Chemical cosh drugs 'given to children aged three' as prescriptions to treat hyperactivity soarNumber of Ritalin prescriptions leapt from 158,000 in 1999 to 661,463 in 2010
01:25 GMT, 7 May 2012
Out of control There is evidence that children under the age of six are taking the medication
Prescriptions for ‘chemical cosh’ drugs to treat hyperactivity have soared four-fold in a decade amid evidence that children as young as three are taking the medication.
The number of prescriptions for Ritalin leapt from 158,000 in 1999 to 661,463 in 2010, NHS figures have revealed.
Psychologists said they were seeing a sharp rise in the number of children below the age of six, and some as young as three, being prescribed the drug.
They also warned dosages were getting stronger, with children increasingly given a powerful ‘kickstart’ dose in the mornings.
Ritalin – whose generic name is methylphenidate hydrochloride – can cause nausea, fatigue and mood swings and has also been linked to suicides.
Most prescriptions would have been given to those diagnosed with attention deficit hyperactive disorder, with symptoms including an inability to concentrate and restless or impulsive behaviour.
The Association of Educational Psychologists surveyed members in the West Midlands and found more than 100 children under six on medication in the area.
‘This is reaffirmed across the country,’ it said.
Figures show almost 1.7million children aged up to 16 in England – 21 per cent – were recorded with special educational needs in 2011, up from 19 per cent in 2006.
Psychologists also warned that children with behavioural problem were increasingly prescribed Ritalin in conjunction with anti-depressants.
Chemical cosh: Ritalin – whose generic name is methylphenidate hydrochloride – can cause nausea, fatigue and mood swings and has also been linked to suicides
This was despite ‘little to no evidence about the effect which these cocktails of drugs are having on the development of children’s brains’.
Figures for Ritalin prescriptions were released to Liberal Democrat MP Tessa Munt, formerly a member of the Commons Education Select Committee.
She said too much attention was being given to ADHD treatments that involve medication at the expense of natural alternatives that could help combat the condition.
‘It is extremely alarming that in the decade up to 2010, prescriptions for Ritalin quadrupled,’ she said.
‘Statistics show that 90 per cent of prescriptions for this powerful drug in 2004 were used to combat behavioural problems in school-age children.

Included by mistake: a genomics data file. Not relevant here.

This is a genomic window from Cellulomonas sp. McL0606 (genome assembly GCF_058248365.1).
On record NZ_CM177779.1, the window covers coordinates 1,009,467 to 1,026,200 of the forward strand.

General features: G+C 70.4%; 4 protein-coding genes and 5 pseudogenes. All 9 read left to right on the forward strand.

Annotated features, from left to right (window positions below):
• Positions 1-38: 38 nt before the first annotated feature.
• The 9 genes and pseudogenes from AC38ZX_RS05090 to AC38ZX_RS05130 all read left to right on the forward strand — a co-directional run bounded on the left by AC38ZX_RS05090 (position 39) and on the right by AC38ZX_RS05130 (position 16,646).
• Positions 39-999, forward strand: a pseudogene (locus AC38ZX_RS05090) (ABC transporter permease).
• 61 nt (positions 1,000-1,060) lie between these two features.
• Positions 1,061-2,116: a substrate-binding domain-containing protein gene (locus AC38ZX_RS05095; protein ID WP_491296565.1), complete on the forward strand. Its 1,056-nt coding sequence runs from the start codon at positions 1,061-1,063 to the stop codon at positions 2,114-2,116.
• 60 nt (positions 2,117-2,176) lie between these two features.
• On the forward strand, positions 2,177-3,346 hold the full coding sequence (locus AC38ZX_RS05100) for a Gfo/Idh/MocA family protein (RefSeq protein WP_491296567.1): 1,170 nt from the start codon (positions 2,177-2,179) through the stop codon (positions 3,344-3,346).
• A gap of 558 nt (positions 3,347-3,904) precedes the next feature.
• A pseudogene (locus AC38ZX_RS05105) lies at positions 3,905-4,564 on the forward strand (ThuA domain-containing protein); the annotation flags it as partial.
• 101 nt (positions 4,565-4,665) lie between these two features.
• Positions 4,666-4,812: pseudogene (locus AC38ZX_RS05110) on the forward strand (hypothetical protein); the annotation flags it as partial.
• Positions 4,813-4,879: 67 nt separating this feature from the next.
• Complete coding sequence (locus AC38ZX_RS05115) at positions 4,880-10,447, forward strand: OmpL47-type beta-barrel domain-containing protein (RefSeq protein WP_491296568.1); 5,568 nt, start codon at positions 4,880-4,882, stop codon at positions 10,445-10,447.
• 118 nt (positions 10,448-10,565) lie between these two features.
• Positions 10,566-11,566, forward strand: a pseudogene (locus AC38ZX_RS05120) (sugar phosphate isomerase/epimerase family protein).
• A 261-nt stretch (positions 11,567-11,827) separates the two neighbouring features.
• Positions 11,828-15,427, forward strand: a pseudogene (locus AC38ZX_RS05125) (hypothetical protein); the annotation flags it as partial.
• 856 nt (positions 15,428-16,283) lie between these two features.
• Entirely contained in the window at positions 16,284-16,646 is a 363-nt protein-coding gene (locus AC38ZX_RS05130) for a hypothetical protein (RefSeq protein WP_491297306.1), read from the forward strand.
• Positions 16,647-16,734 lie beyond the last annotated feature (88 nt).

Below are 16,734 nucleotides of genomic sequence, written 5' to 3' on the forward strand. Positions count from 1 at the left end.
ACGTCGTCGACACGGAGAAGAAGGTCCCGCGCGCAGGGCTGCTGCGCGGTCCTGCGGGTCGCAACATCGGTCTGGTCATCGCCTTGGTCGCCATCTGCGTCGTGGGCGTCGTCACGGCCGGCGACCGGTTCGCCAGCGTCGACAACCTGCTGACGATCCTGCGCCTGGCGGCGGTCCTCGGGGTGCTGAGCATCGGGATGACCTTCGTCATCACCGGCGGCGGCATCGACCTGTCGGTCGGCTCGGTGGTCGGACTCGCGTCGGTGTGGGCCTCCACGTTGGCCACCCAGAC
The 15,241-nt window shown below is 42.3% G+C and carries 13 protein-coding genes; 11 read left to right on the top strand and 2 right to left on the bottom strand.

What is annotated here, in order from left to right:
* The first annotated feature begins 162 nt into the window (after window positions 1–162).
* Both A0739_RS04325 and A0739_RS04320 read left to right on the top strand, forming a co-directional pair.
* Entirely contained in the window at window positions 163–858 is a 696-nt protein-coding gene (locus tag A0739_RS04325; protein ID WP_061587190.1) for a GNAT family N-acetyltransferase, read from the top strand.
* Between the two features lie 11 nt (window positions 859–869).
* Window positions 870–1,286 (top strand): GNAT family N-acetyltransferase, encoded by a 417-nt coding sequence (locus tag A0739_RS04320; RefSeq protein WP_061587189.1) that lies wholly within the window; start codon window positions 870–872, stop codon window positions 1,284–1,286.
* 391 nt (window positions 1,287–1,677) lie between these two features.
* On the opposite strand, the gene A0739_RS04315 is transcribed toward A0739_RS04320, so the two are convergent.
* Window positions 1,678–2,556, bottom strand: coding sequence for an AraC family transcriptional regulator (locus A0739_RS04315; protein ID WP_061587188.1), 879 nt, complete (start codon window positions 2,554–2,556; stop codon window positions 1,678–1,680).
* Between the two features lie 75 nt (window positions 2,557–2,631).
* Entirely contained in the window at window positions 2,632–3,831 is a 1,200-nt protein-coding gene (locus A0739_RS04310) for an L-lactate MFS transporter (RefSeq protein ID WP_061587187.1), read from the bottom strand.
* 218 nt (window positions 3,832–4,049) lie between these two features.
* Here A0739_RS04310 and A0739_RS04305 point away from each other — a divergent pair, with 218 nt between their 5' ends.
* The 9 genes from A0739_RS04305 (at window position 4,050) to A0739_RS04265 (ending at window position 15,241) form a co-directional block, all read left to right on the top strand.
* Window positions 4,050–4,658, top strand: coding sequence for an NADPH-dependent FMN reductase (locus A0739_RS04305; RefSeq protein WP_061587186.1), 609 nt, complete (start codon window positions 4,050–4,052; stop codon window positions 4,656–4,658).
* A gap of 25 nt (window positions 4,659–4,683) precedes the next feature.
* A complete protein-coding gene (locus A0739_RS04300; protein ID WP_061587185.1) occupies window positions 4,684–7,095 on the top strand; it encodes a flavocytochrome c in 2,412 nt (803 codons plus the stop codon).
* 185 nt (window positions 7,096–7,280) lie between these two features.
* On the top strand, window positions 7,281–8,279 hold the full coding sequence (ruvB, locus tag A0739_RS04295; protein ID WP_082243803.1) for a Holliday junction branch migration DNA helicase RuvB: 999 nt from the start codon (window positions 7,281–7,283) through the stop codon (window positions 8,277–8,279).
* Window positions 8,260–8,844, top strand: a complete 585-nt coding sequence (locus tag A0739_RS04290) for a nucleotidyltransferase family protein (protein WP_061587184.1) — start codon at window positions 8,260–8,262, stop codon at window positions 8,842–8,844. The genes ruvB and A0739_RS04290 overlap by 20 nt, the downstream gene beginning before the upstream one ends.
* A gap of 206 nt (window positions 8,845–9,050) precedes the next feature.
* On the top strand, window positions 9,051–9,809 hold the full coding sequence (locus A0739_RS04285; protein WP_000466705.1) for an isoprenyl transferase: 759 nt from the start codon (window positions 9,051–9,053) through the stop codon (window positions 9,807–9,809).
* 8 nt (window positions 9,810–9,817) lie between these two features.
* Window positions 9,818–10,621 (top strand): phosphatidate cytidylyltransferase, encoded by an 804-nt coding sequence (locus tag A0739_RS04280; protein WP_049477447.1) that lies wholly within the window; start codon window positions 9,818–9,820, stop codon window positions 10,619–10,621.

‘I am shocked that there has been such a huge explosion in use.’
She highlighted a report commissioned
by the RSPB that found activities in a natural environment appear to
improve ADHD symptoms compared with playing indoors and playing outdoors
in an urban area.
Research: Tessa Munt said the findings were 'extremely alarming'
But Mrs Munt said too many youngsters were prevented from enjoying the outdoors due to a lack of school playing fields and the lure of video games and social networking.
‘We hear teachers tell of their students’ lack of ability to concentrate, from police about increasingly disruptive and anti-social behaviour, and from parents unable to control the actions of young family members.
‘We need to show young people how to deal with the normal stresses and strains of growing up. Resorting to powerful drugs only stores up trouble for the future.’
She added that it was difficult to quantify how many children are being prescribed Ritalin.
‘Unless the Department of Health collects vital statistical data about prescribing habits, no one will know what is happening,’ she said.
Official figures show that almost 1.7million children aged up to 16 in England – 21 per cent – were recorded as having special educational needs in 2011.
This includes the whole spectrum of learning difficulties and physical disabilities including ADHD.
Rates had risen from 19 per cent in 2006.
Experts claimed last week that poor parenting and weak teaching are contributing to the rise in the number of children labelled as having special needs.
Katherine Ann Angel, an experienced teacher of children with special needs, said she believed conditions such as ADHD existed but added: ‘Some of these children have erratic or poor behaviour because of poor parenting – very few books, very poor diet and very late bedtimes.’
Jean Gross, the Government’s former speech and language tsar, said a special needs diagnosis can be ‘used as an explanation for failure’ by schools.
‘One-third of nine and 10-year-old boys have special educational needs (SEN).
‘It’s at that age that schools start to think they are not going to get a level four on their [national tests], so they get labelled as having SEN.
‘Teachers are also worried the child will not get help when they move to secondary school.
‘This is not done out of malice – schools are just trying to explain themselves.
‘It’s a real incentive to do this when schools don’t hit their floor target.’